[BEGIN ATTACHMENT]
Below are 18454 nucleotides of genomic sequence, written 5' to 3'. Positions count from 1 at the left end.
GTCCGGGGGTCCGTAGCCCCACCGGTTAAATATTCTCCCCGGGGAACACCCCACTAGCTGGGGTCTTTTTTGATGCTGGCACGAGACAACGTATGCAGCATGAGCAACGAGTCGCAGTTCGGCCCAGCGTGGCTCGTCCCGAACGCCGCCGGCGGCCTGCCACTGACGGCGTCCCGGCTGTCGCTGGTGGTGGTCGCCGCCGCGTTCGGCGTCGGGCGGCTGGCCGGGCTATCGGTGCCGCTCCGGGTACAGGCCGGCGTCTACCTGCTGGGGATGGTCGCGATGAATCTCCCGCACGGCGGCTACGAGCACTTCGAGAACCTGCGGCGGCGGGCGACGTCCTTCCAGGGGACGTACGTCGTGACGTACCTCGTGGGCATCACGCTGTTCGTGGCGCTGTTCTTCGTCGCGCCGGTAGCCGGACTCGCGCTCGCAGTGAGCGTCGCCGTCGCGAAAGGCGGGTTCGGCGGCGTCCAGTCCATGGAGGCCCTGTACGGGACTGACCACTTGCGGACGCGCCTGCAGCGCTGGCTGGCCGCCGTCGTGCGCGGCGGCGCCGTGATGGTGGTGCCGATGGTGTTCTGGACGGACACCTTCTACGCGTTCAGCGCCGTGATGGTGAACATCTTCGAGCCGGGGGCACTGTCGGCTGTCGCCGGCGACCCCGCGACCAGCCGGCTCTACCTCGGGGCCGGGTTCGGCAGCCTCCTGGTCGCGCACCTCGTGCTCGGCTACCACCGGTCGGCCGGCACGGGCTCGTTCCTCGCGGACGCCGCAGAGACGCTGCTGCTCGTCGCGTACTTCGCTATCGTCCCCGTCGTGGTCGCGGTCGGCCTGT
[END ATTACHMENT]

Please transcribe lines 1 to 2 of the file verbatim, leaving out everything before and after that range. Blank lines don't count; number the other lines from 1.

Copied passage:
Below are 18454 nucleotides of genomic sequence, written 5' to 3'. Positions count from 1 at the left end.
GTCCGGGGGTCCGTAGCCCCACCGGTTAAATATTCTCCCCGGGGAACACCCCACTAGCTGGGGTCTTTTTTGATGCTGGCACGAGACAACGTATGCAGCATGAGCAACGAGTCGCAGTTCGGCCCAGCGTGGCTCGTCCCGAACGCCGCCGGCGGCCTGCCACTGACGGCGTCCCGGCTGTCGCTGGTGGTGGTCGCCGCCGCGTTCGGCGTCGGGCGGCTGGCCGGGCTATCGGTGCCGCTCCGGGTACAGGCCGGCGTCTACCTGCTGGGGATGGTCGCGATGAATCTCCCGCACGGCGGCTACGAGCACTTCGAGAACCTGCGGCGGCGGGCGACGTCCTTCCAGGGGACGTACGTCGTGACGTACCTCGTGGGCATCACGCTGTTCGTGGCGCTGTTCTTCGTCGCGCCGGTAGCCGGACTCGCGCTCGCAGTGAGCGTCGCCGTCGCGAAAGGCGGGTTCGGCGGCGTCCAGTCCATGGAGGCCCTGTACGGGACTGACCACTTGCGGACGCGCCTGCAGCGCTGGCTGGCCGCCGTCGTGCGCGGCGGCGCCGTGATGGTGGTGCCGATGGTGTTCTGGACGGACACCTTCTACGCGTTCAGCGCCGTGATGGTGAACATCTTCGAGCCGGGGGCACTGTCGGCTGTCGCCGGCGACCCCGCGACCAGCCGGCTCTACCTCGGGGCCGGGTTCGGCAGCCTCCTGGTCGCGCACCTCGTGCTCGGCTACCACCGGTCGGCCGGCACGGGCTCGTTCCTCGCGGACGCCGCAGAGACGCTGCTGCTCGTCGCGTACTTCGCTATCGTCCCCGTCGTGGTCGCGGTCGGCCTGT